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2016 traffic deaths jump to highest level in nearly a decade

By Joan Lowy
Associated Press

WASHINGTON (AP) — A jump in traffic fatalities last year pushed deaths on U.S. roads to their highest level in nearly a decade, erasing improvements made during the Great Recession and economic recovery, a leading safety organization said on Wednesday.

The number of deaths on roads rose by 6 percent in 2016, reaching an estimated 40,200 deaths, up from 37,757 deaths the previous year, according the National Safety Council. The group gets its data from states. The last time there were more than 40,000 deaths in a single year was in 2007, just before the economy tanked. There were 41,000 deaths that year.

The increase came as Americans drove more last year — a 3 percent increase in total miles. The council cited continued lower gasoline prices and an improving economy as important contributors.

Following an increase in deaths in 2015, the United States has had the sharpest two-year increase in traffic deaths in 53 years, the council said.

Americans have come to accept large numbers of traffic deaths as inevitable rather than take actions that would prevent them, said Deborah Hersman, the council’s president.

“Motor vehicle fatality numbers have been ringing the alarm for two years,” she said. “Unfortunately, we have been tone-deaf to the data and the carnage on our roadways. If we fail to take action, the death toll will continue to rise.”

Jonathan Adkins, executive director of the Governors Highway Safety Association, which represents state highway-safety offices, said state officials continue to point to three predominant factors in traffic deaths — “belts, booze and speed.”

“Additionally, driver distraction and our society’s addiction to electronic devices is likely playing a role in the increase in deaths,” he said.

The estimated annual mileage death rate last year was 1.25 deaths for every 100 million vehicle miles, an increase of 3 percent from the 2015 rate.

Traffic deaths began dropping in 2008 and reached their lowest point in six decades in 2011, when they hit 32,000 deaths. They fluctuated slightly over the next two years, but started climbing in the last quarter of 2014.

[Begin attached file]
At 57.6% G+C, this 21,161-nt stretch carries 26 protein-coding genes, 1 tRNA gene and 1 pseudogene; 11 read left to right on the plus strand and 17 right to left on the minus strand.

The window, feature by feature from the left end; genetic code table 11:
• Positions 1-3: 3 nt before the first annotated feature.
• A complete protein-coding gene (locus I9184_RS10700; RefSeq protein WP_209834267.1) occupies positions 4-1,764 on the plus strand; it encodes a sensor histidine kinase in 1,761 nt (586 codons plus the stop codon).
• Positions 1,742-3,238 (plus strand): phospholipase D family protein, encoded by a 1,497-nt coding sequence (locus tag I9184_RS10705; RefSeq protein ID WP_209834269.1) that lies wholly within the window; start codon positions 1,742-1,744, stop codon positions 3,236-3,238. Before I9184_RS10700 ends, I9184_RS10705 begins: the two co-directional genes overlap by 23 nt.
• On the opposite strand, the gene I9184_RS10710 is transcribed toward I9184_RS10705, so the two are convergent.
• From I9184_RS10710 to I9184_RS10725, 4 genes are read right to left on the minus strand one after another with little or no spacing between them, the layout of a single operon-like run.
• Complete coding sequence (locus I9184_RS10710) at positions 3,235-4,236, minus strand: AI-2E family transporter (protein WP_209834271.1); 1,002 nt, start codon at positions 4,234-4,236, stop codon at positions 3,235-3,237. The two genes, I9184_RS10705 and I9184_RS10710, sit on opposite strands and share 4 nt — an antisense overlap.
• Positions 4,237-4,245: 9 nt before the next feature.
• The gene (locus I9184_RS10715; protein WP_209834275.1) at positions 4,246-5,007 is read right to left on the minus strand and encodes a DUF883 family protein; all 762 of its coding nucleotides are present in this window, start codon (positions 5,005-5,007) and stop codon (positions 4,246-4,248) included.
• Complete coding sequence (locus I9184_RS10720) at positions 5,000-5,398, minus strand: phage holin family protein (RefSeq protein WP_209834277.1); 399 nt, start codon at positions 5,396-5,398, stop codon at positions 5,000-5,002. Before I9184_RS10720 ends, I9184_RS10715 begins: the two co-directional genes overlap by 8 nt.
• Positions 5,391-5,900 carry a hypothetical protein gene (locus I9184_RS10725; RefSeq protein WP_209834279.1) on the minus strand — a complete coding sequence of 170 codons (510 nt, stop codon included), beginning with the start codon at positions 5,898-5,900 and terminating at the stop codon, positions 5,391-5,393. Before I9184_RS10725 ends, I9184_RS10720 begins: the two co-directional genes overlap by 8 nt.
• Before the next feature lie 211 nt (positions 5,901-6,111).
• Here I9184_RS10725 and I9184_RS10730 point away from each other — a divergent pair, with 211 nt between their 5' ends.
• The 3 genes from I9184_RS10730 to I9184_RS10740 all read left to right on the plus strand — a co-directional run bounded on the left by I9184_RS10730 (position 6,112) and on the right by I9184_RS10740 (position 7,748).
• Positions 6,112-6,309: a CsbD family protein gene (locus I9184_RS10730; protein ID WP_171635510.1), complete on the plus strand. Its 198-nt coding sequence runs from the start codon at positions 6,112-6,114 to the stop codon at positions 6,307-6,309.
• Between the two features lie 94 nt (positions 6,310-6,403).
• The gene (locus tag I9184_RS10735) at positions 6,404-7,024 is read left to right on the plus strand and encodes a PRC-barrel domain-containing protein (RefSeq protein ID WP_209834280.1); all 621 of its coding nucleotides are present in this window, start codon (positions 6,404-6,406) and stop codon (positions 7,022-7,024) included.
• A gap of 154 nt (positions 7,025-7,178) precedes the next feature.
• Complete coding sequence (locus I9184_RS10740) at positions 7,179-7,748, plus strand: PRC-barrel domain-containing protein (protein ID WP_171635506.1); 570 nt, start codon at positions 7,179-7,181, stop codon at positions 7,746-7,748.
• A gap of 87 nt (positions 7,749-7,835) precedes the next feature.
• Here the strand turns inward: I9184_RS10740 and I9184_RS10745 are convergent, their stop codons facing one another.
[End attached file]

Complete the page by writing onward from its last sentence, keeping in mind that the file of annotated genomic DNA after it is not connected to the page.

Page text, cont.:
The surge comes as cars and trucks have more safety features than ever. Nearly all new cars and light trucks now have electronic stability control and rearview cameras, for example. Automakers are also beginning to equip more cars with safety technology like adaptive cruise control, automatic emergency braking and blind-spot monitoring. These technologies are designed to prevent crashes rather than merely make them survivable.

Other important safety advances are also on the horizon, including vehicle-to-vehicle communication systems, which will enable cars to wirelessly warn each other of their movements in time to avoid collisions. Also on the horizon are self-driving cars, which hold out the possibility of eliminating human error, a contributor to more than 90 percent of crashes.

The council’s fatality estimates differ slightly from those of the National Highway Traffic Safety Administration. The government counts only deaths that occur on public roads, while the council includes fatalities that occur in parking lots, driveways and private roads.

Last month, NHTSA reported that the number of traffic deaths on roads had surged about 8 percent in the first nine months of 2016.

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